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Subject: RE: UKNM: Search Engines and Shopping Malls ?
From: Peterson, Jonathan
Date: Tue, 30 May 2000 15:27:02 +0100

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> > Do you think that it is fair to the consumer that companies
> can get within
> > the 1st 5 listings of a search engine via payments and
> technical trickery
> ?
> No

Is it fair that in the Yellow Pages some companies can pay to get a bold
type entry and some only get normal type? Unless the search engine makes
claims that its results are only based on a bona fide closeness algorithm
there's nothing much wrong. Since users don't pay for the search service,
there's no real grounds for complaint by users.

> > Are we really giving the consumer a choice ?

> The net does give the consumer more choice. It depends whether
> the consumer can be bothered to do more than just go to the
> recommended sites offered by their isp service for example..

Quite - the net makes it easier (perhaps) for consumers to excercise choice.
It also makes it easier for them _not_ to excercise choice.

> > Are we being governed on the net by companies that have
> financial clout ?
> Yes - but then I presume off the net the same rules apply - Johnny
> Green Grocer isn't exactly going to be able to advertise at the
> same level as Tesco?

Well, in the good old days the net was meant to change all that. The idea
was that www.jonnysfruitandveg.co.uk became just as accessible as
www.tesco.co.uk so Tesco's investment in all the best high street real
estate suddenly counted for nothing.

The interesting thing will be whether the Tescos of the net start investing
in all the same things that made them big in the high street - will they buy
up all the good domain names such as www.summerfruits.co.uk (or whatever)?
Will they buy up all the directory listings and search engine placements -
all the default bookmarks in all the browsers, all the other things that are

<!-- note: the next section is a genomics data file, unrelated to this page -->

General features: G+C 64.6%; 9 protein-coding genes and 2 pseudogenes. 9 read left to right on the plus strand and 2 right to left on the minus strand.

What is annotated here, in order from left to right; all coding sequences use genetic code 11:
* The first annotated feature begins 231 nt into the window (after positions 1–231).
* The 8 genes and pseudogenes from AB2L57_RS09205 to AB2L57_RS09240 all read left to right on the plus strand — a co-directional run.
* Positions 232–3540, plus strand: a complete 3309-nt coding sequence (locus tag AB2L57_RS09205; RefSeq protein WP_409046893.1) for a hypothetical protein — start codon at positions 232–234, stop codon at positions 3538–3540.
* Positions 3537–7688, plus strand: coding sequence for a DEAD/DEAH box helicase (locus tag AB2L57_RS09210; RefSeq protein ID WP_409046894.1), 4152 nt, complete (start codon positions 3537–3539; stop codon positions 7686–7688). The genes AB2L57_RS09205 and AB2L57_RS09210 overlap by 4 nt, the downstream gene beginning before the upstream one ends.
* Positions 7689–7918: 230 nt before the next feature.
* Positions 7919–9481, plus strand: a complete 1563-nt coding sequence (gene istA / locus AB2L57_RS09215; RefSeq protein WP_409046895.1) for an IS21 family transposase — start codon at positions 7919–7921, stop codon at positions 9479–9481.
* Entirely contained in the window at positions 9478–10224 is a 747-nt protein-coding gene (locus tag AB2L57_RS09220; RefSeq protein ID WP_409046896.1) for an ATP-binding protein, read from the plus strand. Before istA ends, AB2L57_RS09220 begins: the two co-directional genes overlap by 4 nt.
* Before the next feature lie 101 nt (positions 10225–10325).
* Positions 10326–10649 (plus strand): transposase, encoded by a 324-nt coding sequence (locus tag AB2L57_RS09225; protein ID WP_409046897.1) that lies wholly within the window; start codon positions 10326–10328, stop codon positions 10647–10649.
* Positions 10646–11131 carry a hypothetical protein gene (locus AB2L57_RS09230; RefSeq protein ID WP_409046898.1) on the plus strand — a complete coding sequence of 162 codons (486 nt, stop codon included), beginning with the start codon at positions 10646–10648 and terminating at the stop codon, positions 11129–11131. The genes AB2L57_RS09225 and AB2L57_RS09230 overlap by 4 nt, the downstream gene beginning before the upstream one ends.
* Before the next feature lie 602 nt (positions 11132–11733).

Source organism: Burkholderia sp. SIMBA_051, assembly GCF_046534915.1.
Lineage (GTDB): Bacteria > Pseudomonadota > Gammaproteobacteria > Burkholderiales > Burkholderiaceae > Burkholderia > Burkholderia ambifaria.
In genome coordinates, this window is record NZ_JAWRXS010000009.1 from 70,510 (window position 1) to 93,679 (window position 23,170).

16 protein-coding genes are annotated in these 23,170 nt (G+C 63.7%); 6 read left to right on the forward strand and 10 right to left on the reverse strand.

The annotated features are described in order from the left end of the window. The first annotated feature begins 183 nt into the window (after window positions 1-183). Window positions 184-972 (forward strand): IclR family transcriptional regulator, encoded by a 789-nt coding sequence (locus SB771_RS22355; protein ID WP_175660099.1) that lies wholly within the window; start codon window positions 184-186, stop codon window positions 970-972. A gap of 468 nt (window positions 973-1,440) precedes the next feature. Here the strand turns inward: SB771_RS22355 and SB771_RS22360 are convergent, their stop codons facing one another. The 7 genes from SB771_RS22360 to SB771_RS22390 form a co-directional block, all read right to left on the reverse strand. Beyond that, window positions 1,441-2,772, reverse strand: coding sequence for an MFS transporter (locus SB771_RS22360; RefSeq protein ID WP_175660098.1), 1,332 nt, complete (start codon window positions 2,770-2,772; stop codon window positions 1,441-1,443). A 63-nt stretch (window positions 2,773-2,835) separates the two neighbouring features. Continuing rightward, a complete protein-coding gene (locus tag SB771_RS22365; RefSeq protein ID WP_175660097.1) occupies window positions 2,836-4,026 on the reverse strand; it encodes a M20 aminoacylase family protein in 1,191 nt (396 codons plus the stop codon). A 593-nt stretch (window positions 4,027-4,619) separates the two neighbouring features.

bound to be put up for sale so that the worried and cash rich Tescos can
start buying market prominence.

At the end of the day, the consumer will have little control over this
because the consumer is a very weak force in the net - because the consumer
doesn't pay for anything. If search engines got revenue from micro-payments
of their users, then they would have an incentive to provide the best
searches possible. Instead, they look for revenue from big companies who
will pay for high listings. If consumers paid for their browser software the
browser manufacturers would spend less time selling placement on the default
bookmarks list and more time making the browsers work well.

> > What is going to happen to the small to meduim size web company ?
> Go under, get bought out, or manage by luck to become a big
> company with financial clout - then they get the choice to become
> one and the same as the rest or lead by example.

Sad, but maybe true. What is really sad is that it looks as though this may
become more true on the net than in real life. Most towns, if not high
streets still have a good number of independent traders who find a niche
where Tescos couldn't get planning permission, where the population is big
enough to support a corner shop but too small to support a supermarket, and
so on.

It may be that on the net, no one small survives because there are no
accidents of geography, of local demographics, or of history to perturb the
big algorithm of market development. In the clean empty sheet of the net,
the market equation can be most efficiently solved with having just one of
everything. Hello blandness.

It will be interesting to see what happens but I long for micro-payments to
put power back into the hands of the browsing public.


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  RE: UKNM: Search Engines and Shopping Ma, Chris Meachin

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